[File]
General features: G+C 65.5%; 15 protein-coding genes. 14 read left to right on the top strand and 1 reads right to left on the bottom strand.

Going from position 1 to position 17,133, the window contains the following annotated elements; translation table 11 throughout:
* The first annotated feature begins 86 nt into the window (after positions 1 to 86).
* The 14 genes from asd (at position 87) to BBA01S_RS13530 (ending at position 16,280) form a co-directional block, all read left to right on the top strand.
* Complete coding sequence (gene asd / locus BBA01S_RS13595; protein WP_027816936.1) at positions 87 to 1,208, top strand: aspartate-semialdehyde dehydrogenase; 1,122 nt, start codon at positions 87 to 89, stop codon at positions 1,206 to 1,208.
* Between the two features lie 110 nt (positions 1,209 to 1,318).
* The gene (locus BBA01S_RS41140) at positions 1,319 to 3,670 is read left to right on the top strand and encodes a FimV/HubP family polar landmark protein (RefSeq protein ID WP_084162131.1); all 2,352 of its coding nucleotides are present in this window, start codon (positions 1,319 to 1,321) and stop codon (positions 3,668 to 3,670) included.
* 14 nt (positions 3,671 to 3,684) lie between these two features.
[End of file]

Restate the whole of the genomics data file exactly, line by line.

General features: G+C 65.5%; 15 protein-coding genes. 14 read left to right on the top strand and 1 reads right to left on the bottom strand.

Going from position 1 to position 17,133, the window contains the following annotated elements; translation table 11 throughout:
* The first annotated feature begins 86 nt into the window (after positions 1 to 86).
* The 14 genes from asd (at position 87) to BBA01S_RS13530 (ending at position 16,280) form a co-directional block, all read left to right on the top strand.
* Complete coding sequence (gene asd / locus BBA01S_RS13595; protein WP_027816936.1) at positions 87 to 1,208, top strand: aspartate-semialdehyde dehydrogenase; 1,122 nt, start codon at positions 87 to 89, stop codon at positions 1,206 to 1,208.
* Between the two features lie 110 nt (positions 1,209 to 1,318).
* The gene (locus BBA01S_RS41140) at positions 1,319 to 3,670 is read left to right on the top strand and encodes a FimV/HubP family polar landmark protein (RefSeq protein ID WP_084162131.1); all 2,352 of its coding nucleotides are present in this window, start codon (positions 1,319 to 1,321) and stop codon (positions 3,668 to 3,670) included.
* 14 nt (positions 3,671 to 3,684) lie between these two features.